As the details about Thursday's Taft Union High School Shooting are coming to light, we're learning that two brave school staff members, teacher Ryan Heber and school counselor Kim Lee Field, were able to distract the shooter long enough so that the rest of the students in Heber's class could escape the room unharmed. Heber and Field were then able to convince the suspect to hand over his weapon.
I don't know if either of these individuals have ever received any type of training on how to verbally de-escalate incidents, but it sure sounds like they knew what they were doing. It also helped that the alleged shooter and Heber, a popular teacher on campus, appear to have had an amicable relationship.
The Taft Union High School shooting demonstrates the importance of providing training to campus teachers, staff and public safety officers on verbal de-escalation.
Unfortunately, according Campus Safety Magazine's most recent opinion survey, a significant percentage of these individuals are not receiving enough training on workplace violence or on how to safety restrain individuals who are harming or might harm themselves or others.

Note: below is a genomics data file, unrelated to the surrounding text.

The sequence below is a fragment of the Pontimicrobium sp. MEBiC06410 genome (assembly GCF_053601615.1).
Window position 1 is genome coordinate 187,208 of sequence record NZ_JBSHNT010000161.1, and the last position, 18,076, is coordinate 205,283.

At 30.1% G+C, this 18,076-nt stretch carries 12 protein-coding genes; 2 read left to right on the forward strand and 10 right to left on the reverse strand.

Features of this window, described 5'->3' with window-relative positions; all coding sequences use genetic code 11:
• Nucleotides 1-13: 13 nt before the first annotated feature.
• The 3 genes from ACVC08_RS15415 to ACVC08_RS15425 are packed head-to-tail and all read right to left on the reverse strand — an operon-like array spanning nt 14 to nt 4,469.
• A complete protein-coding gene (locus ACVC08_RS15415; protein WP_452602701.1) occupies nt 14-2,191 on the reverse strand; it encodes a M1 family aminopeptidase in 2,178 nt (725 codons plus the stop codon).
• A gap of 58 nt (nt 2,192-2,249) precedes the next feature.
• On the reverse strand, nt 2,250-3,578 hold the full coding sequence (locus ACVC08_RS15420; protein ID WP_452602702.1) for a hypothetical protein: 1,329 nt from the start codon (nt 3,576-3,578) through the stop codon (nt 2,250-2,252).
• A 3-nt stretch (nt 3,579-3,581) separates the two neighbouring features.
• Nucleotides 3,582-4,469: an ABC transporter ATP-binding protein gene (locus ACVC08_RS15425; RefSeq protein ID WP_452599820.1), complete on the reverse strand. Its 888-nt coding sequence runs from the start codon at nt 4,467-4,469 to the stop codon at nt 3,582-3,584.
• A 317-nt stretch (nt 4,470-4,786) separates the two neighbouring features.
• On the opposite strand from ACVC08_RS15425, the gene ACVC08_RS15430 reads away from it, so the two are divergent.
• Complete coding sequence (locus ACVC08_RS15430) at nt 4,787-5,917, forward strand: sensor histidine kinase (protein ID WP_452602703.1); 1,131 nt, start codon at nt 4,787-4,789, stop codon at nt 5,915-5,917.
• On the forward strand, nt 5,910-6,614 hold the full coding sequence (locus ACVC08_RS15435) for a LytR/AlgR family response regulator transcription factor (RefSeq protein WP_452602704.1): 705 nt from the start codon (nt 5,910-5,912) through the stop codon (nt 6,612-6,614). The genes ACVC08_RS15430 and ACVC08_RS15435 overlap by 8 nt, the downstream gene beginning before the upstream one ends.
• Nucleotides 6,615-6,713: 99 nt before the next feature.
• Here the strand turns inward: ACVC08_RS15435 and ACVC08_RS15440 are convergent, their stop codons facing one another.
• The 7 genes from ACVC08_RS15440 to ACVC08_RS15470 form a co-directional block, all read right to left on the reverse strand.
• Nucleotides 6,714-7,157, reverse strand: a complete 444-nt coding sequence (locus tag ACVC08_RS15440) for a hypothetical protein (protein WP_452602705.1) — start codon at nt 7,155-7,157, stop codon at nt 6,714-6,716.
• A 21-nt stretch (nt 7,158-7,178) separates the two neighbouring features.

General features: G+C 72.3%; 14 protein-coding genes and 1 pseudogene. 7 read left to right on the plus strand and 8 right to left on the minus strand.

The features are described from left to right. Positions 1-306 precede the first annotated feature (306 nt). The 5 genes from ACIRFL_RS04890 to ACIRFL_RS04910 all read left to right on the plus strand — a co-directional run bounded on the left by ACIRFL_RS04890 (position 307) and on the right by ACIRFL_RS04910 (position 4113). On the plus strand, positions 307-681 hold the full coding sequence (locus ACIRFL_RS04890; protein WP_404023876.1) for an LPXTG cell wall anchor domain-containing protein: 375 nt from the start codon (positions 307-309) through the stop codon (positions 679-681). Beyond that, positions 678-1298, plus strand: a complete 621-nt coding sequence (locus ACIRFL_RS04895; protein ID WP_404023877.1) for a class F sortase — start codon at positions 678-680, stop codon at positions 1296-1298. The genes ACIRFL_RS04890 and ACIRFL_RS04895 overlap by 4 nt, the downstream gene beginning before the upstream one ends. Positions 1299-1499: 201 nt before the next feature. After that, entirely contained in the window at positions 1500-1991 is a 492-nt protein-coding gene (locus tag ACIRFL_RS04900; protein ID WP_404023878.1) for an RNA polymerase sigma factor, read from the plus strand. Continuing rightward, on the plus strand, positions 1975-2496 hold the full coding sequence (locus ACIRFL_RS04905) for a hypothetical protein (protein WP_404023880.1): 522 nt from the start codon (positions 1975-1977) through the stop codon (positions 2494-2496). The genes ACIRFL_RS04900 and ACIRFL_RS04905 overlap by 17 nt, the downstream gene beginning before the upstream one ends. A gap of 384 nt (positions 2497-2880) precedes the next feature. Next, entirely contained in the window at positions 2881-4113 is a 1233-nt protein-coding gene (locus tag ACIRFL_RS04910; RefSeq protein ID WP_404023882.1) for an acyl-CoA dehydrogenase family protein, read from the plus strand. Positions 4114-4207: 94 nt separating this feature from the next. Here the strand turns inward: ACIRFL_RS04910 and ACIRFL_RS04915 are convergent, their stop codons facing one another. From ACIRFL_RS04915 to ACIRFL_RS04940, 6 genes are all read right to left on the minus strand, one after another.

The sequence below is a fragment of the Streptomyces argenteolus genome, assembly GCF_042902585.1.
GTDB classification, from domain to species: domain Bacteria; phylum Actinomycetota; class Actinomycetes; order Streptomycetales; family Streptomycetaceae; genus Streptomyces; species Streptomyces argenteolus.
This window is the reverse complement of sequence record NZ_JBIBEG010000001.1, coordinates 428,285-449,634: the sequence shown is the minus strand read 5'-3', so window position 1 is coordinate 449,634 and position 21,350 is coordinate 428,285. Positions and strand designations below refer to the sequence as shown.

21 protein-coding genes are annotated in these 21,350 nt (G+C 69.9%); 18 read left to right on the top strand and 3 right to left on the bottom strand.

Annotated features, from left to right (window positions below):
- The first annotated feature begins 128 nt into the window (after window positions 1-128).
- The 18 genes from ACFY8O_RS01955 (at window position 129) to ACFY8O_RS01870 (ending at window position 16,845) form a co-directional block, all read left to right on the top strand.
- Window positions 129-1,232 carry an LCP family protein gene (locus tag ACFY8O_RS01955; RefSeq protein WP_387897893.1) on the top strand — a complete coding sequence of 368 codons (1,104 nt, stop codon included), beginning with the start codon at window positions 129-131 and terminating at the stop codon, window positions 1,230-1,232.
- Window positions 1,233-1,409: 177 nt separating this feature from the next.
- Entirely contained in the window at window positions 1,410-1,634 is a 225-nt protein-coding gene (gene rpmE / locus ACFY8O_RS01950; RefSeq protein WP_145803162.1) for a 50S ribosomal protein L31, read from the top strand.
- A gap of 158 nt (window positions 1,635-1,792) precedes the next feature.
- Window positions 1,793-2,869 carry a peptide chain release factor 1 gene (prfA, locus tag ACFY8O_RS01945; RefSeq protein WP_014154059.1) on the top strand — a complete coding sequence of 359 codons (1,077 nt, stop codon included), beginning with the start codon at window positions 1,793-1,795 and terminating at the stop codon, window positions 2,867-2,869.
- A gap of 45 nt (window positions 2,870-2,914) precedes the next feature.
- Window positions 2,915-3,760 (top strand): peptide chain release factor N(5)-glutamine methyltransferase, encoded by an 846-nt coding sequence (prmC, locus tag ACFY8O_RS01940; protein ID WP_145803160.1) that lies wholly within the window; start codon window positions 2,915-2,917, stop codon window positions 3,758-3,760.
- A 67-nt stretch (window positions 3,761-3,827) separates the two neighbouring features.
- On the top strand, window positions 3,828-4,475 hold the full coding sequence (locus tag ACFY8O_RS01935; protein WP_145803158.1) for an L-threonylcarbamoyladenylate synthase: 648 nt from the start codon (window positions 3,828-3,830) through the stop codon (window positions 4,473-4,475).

University and school administrators must train all of their employees on these life-saving techniques. The following articles, which have appeared in Campus Safety over the past several years, provide some basic guidance.
- Responding to Abusive Patient Behavior: 10 Ways to Defuse Incidents
- Responding to Abusive Patient Behavior: 3 Pitfalls to Avoid When Training Staff
- Responding to Abusive Patient Behavior: Reducing the Risks of Restraints
- How to Manage Students With Behavioral Issues
- 8 Verbal Indicators of Violence
- How to Identify Nonverbal Indicators of Violence
Robin Hattersley Gray is the executive editor of Campus Safety Magazine, a sister publication of POLICE Magazine.